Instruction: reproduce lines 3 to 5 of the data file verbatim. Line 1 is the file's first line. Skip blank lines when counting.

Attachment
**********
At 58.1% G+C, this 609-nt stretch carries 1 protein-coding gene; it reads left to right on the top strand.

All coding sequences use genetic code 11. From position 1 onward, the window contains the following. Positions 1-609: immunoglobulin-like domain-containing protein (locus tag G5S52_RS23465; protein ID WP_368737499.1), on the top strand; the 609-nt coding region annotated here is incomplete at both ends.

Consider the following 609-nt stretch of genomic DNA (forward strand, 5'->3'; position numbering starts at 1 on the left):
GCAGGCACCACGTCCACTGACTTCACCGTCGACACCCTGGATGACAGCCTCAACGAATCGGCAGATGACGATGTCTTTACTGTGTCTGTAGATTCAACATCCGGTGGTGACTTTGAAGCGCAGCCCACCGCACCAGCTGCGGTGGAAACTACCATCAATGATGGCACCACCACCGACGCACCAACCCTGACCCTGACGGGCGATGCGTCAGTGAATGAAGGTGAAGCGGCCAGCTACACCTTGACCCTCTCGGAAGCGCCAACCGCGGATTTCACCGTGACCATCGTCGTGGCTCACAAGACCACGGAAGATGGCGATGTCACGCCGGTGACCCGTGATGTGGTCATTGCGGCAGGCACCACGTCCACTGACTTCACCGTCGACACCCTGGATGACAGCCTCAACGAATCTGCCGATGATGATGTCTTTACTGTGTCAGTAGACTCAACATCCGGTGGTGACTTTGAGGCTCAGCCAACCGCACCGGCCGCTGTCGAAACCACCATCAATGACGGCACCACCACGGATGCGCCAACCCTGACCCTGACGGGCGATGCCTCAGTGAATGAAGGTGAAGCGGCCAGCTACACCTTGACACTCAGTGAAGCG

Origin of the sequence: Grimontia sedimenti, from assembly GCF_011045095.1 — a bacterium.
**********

Consider the following 609-nt stretch of genomic DNA (forward strand, 5'->3'; position numbering starts at 1 on the left):
GCAGGCACCACGTCCACTGACTTCACCGTCGACACCCTGGATGACAGCCTCAACGAATCGGCAGATGACGATGTCTTTACTGTGTCTGTAGATTCAACATCCGGTGGTGACTTTGAAGCGCAGCCCACCGCACCAGCTGCGGTGGAAACTACCATCAATGATGGCACCACCACCGACGCACCAACCCTGACCCTGACGGGCGATGCGTCAGTGAATGAAGGTGAAGCGGCCAGCTACACCTTGACCCTCTCGGAAGCGCCAACCGCGGATTTCACCGTGACCATCGTCGTGGCTCACAAGACCACGGAAGATGGCGATGTCACGCCGGTGACCCGTGATGTGGTCATTGCGGCAGGCACCACGTCCACTGACTTCACCGTCGACACCCTGGATGACAGCCTCAACGAATCTGCCGATGATGATGTCTTTACTGTGTCAGTAGACTCAACATCCGGTGGTGACTTTGAGGCTCAGCCAACCGCACCGGCCGCTGTCGAAACCACCATCAATGACGGCACCACCACGGATGCGCCAACCCTGACCCTGACGGGCGATGCCTCAGTGAATGAAGGTGAAGCGGCCAGCTACACCTTGACACTCAGTGAAGCG

Origin of the sequence: Grimontia sedimenti, from assembly GCF_011045095.1 — a bacterium.